Dr. Paula N. Brown

The Confidence Game: Creating and Establishing Reliable Methods for Determining the Quality of Pretty Much Everything. Paula N. Brown, Natural Health & Food Products Research Group, British Columbia Institute of Technology, Burnaby, BC, Canada

Testing methods are at the heart of much of the global economy. Outcries over the presence of adulterated products include incidences of economic adulteration with inferior or incorrect ingredients, presence of noxious substances such as toxic elements, myco- and phyto-toxins, pesticides, and undeclared pharmaceutical ingredients. Super- or sub-potent therapeutic products ranging from conventional drug products to dietary supplements and natural health products undermine industry as well as the public health. The most problematic such incidents can result in death; caused for instance by adulteration of protein-based ingredients with melamine and cyanuric acid or the presence of aflatoxigenic fungal hotspots in rail cars full of grain intended for pet food. Though public reaction is quick to focus on the inadequacy of supply chain monitoring systems, a deeper issue is the adequacy of test methods used for the evaluation of product and ingredient quality. Some analytical challenges are more easily addressed than others and include identity/quantity tests for single moieties in simple products and determination of complex mixtures of compounds of various chemical classes in complex matrices. Reliable analytical solutions for qualitative analysis of complex materials, e.g. identification of botanical raw materials and finished products, have been more elusive. The creation and utility of analytical methods depends on numerous factors. For quantitative analysis, the compounds to be measured must be established so that a basis for specification setting can created and specification appropriate tests can be crafted. In the natural products field, basic research on bioactive substance(s) will lead to quality specifications that describe minimum and maxim levels of salubrious and hazardous constituents. The level of specificity and sensitivity required of a botanical identity test must be established (identification to the level of species or genus; presence of less than a certain percent of non-target biomass). Irrespective of the complexity of the analytical challenge or the innovation involved in the application of new technological solutions, methods must be experimentally demonstrated to be scientifically valid, fit for purpose, rugged, precise, and accurate. This award address will present an overview of experiences, ranging from method development on new analytical platforms to the development and administration of laboratory performance programs and experimental approaches to the demonstration of fitness for purpose of software packages for qualitative determination of authenticity and provenance of complex natural products.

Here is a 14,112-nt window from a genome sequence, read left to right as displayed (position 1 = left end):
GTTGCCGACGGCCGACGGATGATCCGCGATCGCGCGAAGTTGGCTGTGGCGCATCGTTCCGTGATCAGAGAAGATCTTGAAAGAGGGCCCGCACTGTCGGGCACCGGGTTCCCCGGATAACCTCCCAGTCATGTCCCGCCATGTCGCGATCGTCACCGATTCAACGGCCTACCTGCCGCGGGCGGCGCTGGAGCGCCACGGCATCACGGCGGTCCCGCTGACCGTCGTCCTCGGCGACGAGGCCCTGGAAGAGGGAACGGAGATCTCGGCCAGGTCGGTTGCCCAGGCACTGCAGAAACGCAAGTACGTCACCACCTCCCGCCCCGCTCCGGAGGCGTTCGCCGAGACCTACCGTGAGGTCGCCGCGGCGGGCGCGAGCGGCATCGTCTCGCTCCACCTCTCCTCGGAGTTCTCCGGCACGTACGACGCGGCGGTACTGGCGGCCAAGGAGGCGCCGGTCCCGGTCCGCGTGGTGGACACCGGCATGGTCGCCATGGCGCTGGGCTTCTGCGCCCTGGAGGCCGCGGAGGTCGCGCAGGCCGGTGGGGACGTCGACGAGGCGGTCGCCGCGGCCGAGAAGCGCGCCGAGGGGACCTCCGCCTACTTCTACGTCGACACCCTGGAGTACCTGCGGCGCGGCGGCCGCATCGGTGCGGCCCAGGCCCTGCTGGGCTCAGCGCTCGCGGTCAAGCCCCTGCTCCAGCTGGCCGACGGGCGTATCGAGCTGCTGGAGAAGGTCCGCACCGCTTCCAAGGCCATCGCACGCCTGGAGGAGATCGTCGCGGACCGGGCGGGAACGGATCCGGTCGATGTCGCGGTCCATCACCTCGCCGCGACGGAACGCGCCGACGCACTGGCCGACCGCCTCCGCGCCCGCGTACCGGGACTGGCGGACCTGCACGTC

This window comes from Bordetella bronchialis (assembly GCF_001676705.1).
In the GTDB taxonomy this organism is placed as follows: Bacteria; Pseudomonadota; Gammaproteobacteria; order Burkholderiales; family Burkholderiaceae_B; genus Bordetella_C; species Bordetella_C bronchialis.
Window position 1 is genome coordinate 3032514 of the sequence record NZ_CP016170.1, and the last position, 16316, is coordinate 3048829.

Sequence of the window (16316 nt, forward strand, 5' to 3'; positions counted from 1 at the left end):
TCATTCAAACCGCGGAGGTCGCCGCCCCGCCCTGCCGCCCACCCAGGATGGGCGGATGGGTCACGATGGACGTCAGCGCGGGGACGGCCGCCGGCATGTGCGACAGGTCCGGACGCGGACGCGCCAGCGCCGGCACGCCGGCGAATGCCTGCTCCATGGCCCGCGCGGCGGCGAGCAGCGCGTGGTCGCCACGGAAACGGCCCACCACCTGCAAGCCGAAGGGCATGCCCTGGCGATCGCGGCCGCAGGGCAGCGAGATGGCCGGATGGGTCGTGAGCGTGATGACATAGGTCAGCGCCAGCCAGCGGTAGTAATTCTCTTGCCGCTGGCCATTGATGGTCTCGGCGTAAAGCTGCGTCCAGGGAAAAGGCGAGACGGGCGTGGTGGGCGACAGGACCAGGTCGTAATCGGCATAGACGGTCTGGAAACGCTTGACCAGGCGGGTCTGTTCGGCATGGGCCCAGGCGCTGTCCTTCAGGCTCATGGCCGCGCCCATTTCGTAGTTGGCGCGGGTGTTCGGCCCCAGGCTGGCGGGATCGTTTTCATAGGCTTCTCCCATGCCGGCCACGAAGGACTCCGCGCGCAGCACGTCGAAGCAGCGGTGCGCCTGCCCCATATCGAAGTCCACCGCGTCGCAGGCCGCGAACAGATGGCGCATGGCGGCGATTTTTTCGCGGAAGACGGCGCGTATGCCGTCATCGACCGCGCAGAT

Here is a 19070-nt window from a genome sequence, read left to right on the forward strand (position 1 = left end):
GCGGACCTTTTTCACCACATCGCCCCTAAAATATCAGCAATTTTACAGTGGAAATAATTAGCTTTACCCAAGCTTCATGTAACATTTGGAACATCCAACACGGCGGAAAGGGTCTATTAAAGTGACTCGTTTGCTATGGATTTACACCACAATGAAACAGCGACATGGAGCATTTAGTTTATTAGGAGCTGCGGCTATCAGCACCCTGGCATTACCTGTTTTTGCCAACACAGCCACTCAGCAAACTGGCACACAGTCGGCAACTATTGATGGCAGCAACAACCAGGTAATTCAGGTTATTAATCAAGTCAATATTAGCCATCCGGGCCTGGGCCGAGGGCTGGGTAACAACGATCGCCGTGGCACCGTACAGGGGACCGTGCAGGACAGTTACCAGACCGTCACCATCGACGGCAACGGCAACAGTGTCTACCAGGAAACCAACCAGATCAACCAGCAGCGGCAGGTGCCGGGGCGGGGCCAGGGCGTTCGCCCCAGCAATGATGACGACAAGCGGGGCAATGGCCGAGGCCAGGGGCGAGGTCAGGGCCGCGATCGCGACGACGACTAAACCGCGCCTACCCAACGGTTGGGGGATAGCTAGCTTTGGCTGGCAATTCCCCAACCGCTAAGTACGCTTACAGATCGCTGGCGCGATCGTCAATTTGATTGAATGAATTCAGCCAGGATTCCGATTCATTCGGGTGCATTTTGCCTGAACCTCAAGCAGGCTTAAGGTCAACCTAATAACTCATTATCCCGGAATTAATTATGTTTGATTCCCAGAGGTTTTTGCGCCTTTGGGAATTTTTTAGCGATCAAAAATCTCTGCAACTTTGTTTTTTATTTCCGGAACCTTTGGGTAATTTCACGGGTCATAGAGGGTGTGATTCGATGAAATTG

2022 Harvey W. Wiley Award is the Association’s highest honor for lifetime scientific achievement.